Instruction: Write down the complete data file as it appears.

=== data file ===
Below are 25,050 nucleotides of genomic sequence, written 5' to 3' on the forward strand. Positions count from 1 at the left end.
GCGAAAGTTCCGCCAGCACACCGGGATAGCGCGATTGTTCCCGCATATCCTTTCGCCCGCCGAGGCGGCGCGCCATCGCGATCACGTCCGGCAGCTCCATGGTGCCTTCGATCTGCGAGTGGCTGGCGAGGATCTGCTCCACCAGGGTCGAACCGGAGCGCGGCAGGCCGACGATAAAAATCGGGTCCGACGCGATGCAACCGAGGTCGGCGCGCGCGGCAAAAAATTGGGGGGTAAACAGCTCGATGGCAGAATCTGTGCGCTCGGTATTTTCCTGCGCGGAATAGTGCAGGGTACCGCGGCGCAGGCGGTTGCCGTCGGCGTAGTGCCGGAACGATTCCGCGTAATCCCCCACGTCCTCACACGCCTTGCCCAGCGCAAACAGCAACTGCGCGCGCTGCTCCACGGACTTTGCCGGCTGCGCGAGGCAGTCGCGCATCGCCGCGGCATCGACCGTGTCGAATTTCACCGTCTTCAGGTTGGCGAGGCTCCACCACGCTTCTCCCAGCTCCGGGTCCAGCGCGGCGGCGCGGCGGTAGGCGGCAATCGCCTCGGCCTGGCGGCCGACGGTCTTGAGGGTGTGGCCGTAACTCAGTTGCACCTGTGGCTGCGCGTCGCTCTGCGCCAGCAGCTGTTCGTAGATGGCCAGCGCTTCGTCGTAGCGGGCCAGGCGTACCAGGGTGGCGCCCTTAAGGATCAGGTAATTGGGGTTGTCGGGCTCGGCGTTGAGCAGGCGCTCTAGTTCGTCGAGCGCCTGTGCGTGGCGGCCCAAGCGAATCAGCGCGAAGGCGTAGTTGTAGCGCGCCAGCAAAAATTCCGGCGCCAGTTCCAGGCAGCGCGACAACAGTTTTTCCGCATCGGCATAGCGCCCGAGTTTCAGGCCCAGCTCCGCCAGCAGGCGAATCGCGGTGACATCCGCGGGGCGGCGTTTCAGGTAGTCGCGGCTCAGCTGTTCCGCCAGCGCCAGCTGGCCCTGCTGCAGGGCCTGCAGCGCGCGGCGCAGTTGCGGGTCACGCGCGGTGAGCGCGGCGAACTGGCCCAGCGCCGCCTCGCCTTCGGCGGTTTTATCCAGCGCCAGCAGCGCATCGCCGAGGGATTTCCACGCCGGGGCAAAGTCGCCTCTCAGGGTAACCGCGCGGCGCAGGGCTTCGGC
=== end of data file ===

Below are 25,050 nucleotides of genomic sequence, written 5' to 3' on the forward strand. Positions count from 1 at the left end.
GCGAAAGTTCCGCCAGCACACCGGGATAGCGCGATTGTTCCCGCATATCCTTTCGCCCGCCGAGGCGGCGCGCCATCGCGATCACGTCCGGCAGCTCCATGGTGCCTTCGATCTGCGAGTGGCTGGCGAGGATCTGCTCCACCAGGGTCGAACCGGAGCGCGGCAGGCCGACGATAAAAATCGGGTCCGACGCGATGCAACCGAGGTCGGCGCGCGCGGCAAAAAATTGGGGGGTAAACAGCTCGATGGCAGAATCTGTGCGCTCGGTATTTTCCTGCGCGGAATAGTGCAGGGTACCGCGGCGCAGGCGGTTGCCGTCGGCGTAGTGCCGGAACGATTCCGCGTAATCCCCCACGTCCTCACACGCCTTGCCCAGCGCAAACAGCAACTGCGCGCGCTGCTCCACGGACTTTGCCGGCTGCGCGAGGCAGTCGCGCATCGCCGCGGCATCGACCGTGTCGAATTTCACCGTCTTCAGGTTGGCGAGGCTCCACCACGCTTCTCCCAGCTCCGGGTCCAGCGCGGCGGCGCGGCGGTAGGCGGCAATCGCCTCGGCCTGGCGGCCGACGGTCTTGAGGGTGTGGCCGTAACTCAGTTGCACCTGTGGCTGCGCGTCGCTCTGCGCCAGCAGCTGTTCGTAGATGGCCAGCGCTTCGTCGTAGCGGGCCAGGCGTACCAGGGTGGCGCCCTTAAGGATCAGGTAATTGGGGTTGTCGGGCTCGGCGTTGAGCAGGCGCTCTAGTTCGTCGAGCGCCTGTGCGTGGCGGCCCAAGCGAATCAGCGCGAAGGCGTAGTTGTAGCGCGCCAGCAAAAATTCCGGCGCCAGTTCCAGGCAGCGCGACAACAGTTTTTCCGCATCGGCATAGCGCCCGAGTTTCAGGCCCAGCTCCGCCAGCAGGCGAATCGCGGTGACATCCGCGGGGCGGCGTTTCAGGTAGTCGCGGCTCAGCTGTTCCGCCAGCGCCAGCTGGCCCTGCTGCAGGGCCTGCAGCGCGCGGCGCAGTTGCGGGTCACGCGCGGTGAGCGCGGCGAACTGGCCCAGCGCCGCCTCGCCTTCGGCGGTTTTATCCAGCGCCAGCAGCGCATCGCCGAGGGATTTCCACGCCGGGGCAAAGTCGCCTCTCAGGGTAACCGCGCGGCGCAGGGCTTCGGC